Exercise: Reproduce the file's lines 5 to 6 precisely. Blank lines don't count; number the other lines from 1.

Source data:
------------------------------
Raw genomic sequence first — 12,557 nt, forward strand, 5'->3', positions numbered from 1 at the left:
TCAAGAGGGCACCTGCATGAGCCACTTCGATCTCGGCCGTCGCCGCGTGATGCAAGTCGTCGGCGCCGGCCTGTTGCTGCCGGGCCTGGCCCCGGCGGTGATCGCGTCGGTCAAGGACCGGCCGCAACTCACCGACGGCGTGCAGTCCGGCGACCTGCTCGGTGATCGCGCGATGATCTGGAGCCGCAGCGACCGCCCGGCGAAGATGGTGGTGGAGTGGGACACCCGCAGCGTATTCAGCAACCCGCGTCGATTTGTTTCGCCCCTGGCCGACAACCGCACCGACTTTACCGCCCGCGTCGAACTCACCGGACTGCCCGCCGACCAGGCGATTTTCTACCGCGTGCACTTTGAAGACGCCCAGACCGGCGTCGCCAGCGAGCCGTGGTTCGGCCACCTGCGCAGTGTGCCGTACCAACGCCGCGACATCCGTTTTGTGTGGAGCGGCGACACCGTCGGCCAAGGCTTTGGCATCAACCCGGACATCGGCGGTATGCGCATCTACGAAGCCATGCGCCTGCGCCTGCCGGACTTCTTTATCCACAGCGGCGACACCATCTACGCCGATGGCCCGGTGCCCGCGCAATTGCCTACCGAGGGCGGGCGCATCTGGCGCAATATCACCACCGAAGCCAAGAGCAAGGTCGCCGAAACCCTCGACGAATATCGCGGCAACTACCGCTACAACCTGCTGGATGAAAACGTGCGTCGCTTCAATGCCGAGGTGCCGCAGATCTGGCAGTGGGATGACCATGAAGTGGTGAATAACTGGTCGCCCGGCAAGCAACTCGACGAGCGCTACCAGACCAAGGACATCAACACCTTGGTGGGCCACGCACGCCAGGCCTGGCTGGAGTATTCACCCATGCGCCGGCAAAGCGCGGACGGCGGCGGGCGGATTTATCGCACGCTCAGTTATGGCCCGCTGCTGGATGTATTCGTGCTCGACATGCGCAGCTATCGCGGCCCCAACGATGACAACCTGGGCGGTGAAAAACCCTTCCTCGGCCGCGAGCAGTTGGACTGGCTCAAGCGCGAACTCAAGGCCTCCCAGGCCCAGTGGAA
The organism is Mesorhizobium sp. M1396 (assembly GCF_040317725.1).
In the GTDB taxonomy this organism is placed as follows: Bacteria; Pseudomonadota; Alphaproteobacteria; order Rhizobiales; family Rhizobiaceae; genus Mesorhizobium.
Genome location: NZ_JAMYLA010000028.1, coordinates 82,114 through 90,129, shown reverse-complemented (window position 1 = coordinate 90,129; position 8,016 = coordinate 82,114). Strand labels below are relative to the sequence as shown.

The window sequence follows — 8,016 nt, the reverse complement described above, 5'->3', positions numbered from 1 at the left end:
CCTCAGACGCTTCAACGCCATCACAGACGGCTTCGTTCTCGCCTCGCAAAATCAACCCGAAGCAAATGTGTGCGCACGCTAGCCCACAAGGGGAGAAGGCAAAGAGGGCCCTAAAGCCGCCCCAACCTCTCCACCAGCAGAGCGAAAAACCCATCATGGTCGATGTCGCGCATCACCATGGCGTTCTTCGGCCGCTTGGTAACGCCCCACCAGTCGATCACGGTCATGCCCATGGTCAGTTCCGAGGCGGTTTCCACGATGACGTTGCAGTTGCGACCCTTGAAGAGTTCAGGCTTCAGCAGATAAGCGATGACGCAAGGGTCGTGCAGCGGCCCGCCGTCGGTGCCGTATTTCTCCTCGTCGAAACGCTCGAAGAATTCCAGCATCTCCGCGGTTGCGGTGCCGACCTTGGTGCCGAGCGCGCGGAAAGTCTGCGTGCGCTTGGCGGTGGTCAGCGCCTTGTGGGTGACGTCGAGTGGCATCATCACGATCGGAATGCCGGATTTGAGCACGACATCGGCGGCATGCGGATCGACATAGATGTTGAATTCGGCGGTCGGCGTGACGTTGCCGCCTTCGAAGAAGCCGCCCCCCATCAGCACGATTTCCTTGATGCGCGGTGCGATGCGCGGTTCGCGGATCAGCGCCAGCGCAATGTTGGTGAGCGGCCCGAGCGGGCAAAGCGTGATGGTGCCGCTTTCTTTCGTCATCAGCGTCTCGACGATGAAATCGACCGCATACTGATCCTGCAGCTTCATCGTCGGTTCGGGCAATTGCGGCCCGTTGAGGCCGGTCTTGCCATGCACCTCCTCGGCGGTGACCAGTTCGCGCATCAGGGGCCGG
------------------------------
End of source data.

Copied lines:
Genome location: NZ_JAMYLA010000028.1, coordinates 82,114 through 90,129, shown reverse-complemented (window position 1 = coordinate 90,129; position 8,016 = coordinate 82,114). Strand labels below are relative to the sequence as shown.

The window sequence follows — 8,016 nt, the reverse complement described above, 5'->3', positions numbered from 1 at the left end: